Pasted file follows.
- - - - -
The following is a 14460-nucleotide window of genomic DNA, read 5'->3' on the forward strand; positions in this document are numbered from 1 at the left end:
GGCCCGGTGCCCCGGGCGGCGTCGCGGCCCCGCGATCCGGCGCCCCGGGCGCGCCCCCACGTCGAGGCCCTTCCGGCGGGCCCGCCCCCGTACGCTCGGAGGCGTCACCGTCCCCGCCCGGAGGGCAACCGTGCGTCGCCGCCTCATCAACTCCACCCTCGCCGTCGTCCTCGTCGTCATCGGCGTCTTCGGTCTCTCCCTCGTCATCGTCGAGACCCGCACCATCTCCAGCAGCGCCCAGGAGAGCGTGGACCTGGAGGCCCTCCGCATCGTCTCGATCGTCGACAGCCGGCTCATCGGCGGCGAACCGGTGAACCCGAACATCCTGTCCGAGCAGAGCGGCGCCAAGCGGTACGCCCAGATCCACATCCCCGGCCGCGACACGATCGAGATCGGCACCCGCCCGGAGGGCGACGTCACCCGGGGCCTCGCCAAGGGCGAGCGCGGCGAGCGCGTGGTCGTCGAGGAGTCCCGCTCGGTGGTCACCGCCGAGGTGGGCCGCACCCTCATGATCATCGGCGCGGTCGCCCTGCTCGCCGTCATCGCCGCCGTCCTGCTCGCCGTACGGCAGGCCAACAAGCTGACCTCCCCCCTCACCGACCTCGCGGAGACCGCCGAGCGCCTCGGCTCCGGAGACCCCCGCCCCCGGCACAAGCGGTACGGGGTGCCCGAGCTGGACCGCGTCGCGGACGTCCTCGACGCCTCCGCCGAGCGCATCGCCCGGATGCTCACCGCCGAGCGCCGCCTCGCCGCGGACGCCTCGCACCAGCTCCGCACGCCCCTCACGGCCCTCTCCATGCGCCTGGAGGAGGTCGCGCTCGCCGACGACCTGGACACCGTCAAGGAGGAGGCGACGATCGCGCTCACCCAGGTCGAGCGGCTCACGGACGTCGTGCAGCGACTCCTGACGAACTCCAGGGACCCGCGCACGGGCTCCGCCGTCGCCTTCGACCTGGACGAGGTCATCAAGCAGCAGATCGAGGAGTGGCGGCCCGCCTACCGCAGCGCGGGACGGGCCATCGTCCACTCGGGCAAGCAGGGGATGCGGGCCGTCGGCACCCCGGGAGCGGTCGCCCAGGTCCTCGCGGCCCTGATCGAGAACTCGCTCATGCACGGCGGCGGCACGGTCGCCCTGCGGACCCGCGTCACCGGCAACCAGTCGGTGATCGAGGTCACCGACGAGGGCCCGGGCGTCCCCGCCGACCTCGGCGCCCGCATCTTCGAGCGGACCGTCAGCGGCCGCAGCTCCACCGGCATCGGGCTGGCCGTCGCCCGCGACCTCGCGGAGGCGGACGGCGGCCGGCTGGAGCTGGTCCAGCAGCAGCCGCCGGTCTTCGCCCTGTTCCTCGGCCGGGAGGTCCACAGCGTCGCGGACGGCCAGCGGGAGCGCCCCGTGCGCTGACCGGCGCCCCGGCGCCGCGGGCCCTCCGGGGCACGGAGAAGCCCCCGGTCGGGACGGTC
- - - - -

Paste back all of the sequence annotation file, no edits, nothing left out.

The following is a 14460-nucleotide window of genomic DNA, read 5'->3' on the forward strand; positions in this document are numbered from 1 at the left end:
GGCCCGGTGCCCCGGGCGGCGTCGCGGCCCCGCGATCCGGCGCCCCGGGCGCGCCCCCACGTCGAGGCCCTTCCGGCGGGCCCGCCCCCGTACGCTCGGAGGCGTCACCGTCCCCGCCCGGAGGGCAACCGTGCGTCGCCGCCTCATCAACTCCACCCTCGCCGTCGTCCTCGTCGTCATCGGCGTCTTCGGTCTCTCCCTCGTCATCGTCGAGACCCGCACCATCTCCAGCAGCGCCCAGGAGAGCGTGGACCTGGAGGCCCTCCGCATCGTCTCGATCGTCGACAGCCGGCTCATCGGCGGCGAACCGGTGAACCCGAACATCCTGTCCGAGCAGAGCGGCGCCAAGCGGTACGCCCAGATCCACATCCCCGGCCGCGACACGATCGAGATCGGCACCCGCCCGGAGGGCGACGTCACCCGGGGCCTCGCCAAGGGCGAGCGCGGCGAGCGCGTGGTCGTCGAGGAGTCCCGCTCGGTGGTCACCGCCGAGGTGGGCCGCACCCTCATGATCATCGGCGCGGTCGCCCTGCTCGCCGTCATCGCCGCCGTCCTGCTCGCCGTACGGCAGGCCAACAAGCTGACCTCCCCCCTCACCGACCTCGCGGAGACCGCCGAGCGCCTCGGCTCCGGAGACCCCCGCCCCCGGCACAAGCGGTACGGGGTGCCCGAGCTGGACCGCGTCGCGGACGTCCTCGACGCCTCCGCCGAGCGCATCGCCCGGATGCTCACCGCCGAGCGCCGCCTCGCCGCGGACGCCTCGCACCAGCTCCGCACGCCCCTCACGGCCCTCTCCATGCGCCTGGAGGAGGTCGCGCTCGCCGACGACCTGGACACCGTCAAGGAGGAGGCGACGATCGCGCTCACCCAGGTCGAGCGGCTCACGGACGTCGTGCAGCGACTCCTGACGAACTCCAGGGACCCGCGCACGGGCTCCGCCGTCGCCTTCGACCTGGACGAGGTCATCAAGCAGCAGATCGAGGAGTGGCGGCCCGCCTACCGCAGCGCGGGACGGGCCATCGTCCACTCGGGCAAGCAGGGGATGCGGGCCGTCGGCACCCCGGGAGCGGTCGCCCAGGTCCTCGCGGCCCTGATCGAGAACTCGCTCATGCACGGCGGCGGCACGGTCGCCCTGCGGACCCGCGTCACCGGCAACCAGTCGGTGATCGAGGTCACCGACGAGGGCCCGGGCGTCCCCGCCGACCTCGGCGCCCGCATCTTCGAGCGGACCGTCAGCGGCCGCAGCTCCACCGGCATCGGGCTGGCCGTCGCCCGCGACCTCGCGGAGGCGGACGGCGGCCGGCTGGAGCTGGTCCAGCAGCAGCCGCCGGTCTTCGCCCTGTTCCTCGGCCGGGAGGTCCACAGCGTCGCGGACGGCCAGCGGGAGCGCCCCGTGCGCTGACCGGCGCCCCGGCGCCGCGGGCCCTCCGGGGCACGGAGAAGCCCCCGGTCGGGACGGTC